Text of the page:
Weighing an impressive 34 ounces, it is noticeably heavier than ordinary geriatric canes and most so-called combat canes on the market, but not so heavy that it is burdensome to carry.

A few practice strikes on a heavy bag quickly confirmed that the TDI Cane hits hard and transfers energy into its target exceptionally well without reverberation or kickback. Although it might be argued that it is somewhat heavy for people with very limited physical strength, remember that wielding a cane—any cane—may be just as inappropriate for folks with those limitations. If you are strong enough to swing a cane as a weapon, you’d want to be swinging this one.

The girth of the shaft and strategically placed knurling ensure a secure grip and make controlling the cane very easy. In my preferred ready position, the knurling provides a positive index for both hands without being too abrasive.

The crook of the TDI Cane also reflects careful thought, offering a curve that is generous enough for large hands and hooking tactics without being excessive. Its angled tip helps snag “hookable” body parts and provides an edge that focuses impact and pressure extremely well without turning the cane into a war hammer.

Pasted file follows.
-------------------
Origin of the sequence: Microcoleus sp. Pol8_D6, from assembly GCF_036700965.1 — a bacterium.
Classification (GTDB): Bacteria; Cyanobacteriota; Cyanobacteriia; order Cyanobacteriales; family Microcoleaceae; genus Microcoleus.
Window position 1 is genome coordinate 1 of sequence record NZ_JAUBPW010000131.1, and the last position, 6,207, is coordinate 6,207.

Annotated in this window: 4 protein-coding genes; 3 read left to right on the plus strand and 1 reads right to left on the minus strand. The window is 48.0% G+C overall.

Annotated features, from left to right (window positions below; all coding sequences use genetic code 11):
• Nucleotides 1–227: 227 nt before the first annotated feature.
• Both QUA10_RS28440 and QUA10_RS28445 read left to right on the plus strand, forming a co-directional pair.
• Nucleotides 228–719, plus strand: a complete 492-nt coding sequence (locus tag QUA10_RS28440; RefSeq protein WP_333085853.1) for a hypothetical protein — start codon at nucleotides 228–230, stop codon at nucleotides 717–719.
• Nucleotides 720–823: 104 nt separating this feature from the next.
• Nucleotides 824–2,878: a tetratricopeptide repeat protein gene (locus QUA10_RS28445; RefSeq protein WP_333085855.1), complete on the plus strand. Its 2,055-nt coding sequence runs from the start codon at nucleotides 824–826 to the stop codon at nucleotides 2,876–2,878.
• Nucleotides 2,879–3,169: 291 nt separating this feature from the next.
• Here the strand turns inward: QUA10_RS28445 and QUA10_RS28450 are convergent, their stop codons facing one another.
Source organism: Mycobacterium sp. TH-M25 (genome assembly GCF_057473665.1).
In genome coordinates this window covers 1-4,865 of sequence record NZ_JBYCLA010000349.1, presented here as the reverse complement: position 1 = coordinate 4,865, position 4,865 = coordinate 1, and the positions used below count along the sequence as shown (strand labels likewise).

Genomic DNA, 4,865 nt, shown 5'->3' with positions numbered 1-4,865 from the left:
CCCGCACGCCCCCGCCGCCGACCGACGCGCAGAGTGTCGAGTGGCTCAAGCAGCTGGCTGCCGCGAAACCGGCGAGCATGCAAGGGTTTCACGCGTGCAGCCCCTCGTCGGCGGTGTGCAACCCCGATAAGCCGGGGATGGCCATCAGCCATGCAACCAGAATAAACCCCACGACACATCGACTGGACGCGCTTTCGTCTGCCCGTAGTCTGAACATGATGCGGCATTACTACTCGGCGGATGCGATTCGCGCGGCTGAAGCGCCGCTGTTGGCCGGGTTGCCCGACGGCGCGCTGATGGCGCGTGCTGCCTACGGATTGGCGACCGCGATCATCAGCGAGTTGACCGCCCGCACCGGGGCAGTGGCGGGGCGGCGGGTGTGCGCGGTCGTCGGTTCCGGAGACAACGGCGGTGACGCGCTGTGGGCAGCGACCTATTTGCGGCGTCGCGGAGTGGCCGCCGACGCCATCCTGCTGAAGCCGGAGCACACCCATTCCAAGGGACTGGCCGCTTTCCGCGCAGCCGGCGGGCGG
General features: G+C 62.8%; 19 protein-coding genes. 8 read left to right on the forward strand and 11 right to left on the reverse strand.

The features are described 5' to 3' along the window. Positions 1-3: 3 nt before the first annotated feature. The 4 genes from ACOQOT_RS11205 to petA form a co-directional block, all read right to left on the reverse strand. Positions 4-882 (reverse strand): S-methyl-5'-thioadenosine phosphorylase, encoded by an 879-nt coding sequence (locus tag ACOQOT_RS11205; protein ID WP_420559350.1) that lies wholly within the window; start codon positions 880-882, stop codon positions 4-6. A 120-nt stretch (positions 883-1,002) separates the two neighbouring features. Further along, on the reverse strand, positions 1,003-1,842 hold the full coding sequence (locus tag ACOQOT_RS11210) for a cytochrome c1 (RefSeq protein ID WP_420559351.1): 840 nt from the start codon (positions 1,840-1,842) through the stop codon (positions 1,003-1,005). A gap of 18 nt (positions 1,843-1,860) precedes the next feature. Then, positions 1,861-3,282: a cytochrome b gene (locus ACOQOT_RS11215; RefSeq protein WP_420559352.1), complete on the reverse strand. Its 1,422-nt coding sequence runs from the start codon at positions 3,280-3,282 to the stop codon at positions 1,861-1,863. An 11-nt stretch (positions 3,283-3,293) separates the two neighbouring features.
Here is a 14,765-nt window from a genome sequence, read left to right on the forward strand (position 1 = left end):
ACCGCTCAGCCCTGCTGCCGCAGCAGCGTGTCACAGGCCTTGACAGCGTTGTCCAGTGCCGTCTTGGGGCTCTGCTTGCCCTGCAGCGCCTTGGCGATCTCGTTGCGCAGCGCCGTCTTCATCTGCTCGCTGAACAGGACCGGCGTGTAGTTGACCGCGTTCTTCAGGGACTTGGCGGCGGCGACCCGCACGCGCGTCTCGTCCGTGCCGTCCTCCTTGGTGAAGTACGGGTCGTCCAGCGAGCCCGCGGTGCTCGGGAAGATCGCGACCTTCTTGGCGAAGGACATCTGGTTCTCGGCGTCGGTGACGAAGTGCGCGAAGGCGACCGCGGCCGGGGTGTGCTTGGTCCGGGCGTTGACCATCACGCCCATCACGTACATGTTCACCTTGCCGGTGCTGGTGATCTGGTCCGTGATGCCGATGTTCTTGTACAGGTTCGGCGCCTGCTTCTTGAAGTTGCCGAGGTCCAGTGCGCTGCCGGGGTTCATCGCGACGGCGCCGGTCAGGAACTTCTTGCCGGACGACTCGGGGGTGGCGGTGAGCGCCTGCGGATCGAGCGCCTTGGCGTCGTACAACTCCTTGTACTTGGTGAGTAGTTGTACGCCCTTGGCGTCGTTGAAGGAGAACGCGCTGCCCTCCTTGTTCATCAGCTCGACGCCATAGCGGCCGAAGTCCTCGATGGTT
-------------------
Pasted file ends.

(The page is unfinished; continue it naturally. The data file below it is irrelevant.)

Torture Test

I supported the cane’s ends on pieces of wood and stood on the middle of the shaft with 200 pounds of body weight. It didn’t budge. I also put it through its paces with repeated full-power strikes on a padded target with no signs of bending or wear.

The best definition of a defensive cane is one that offers all the attributes of a purpose-designed weapon without actually looking like one. The TDI/KA-BAR Cane hits that mark extremely well. MSRP is $100. For more visit Tactical Defense Institute at or KA-BAR at

Zap Attack

Despite its many advantages as a personal-defense tool, the cane also has one inherent shortcoming: If you actually need to use it to achieve mobility, you may not have the strength and balance to wield it as a weapon. That presumes, of course, that we’re talking about a conventional cane applied as an impact weapon. What if instead the cane had additional defensive functions—like maybe a one million-volt stun gun—built into it? Then you’d have a very unique self-defense weapon known as the Zap Walking Cane.

Designed specifically to meet the needs of those with limited physical capabilities, the Zap Cane is at first glance a rather ordinary-looking T-handled walking stick. Closer inspection reveals that the front of the handle includes a built-in flashlight powered by multiple LEDs. Activated by a switch just below the handle, the light illuminates several feet in front of the user, ensuring that he or she can safely negotiate the terrain. Flipping that same switch in the opposite direction activates a small LED below the handle, as well as a powerful stun gun engineered into the lower end of the cane. Like smaller hand-held stun guns, it is designed to deliver a debilitating high-voltage electric current to an attacker to either discourage him or disable him completely.

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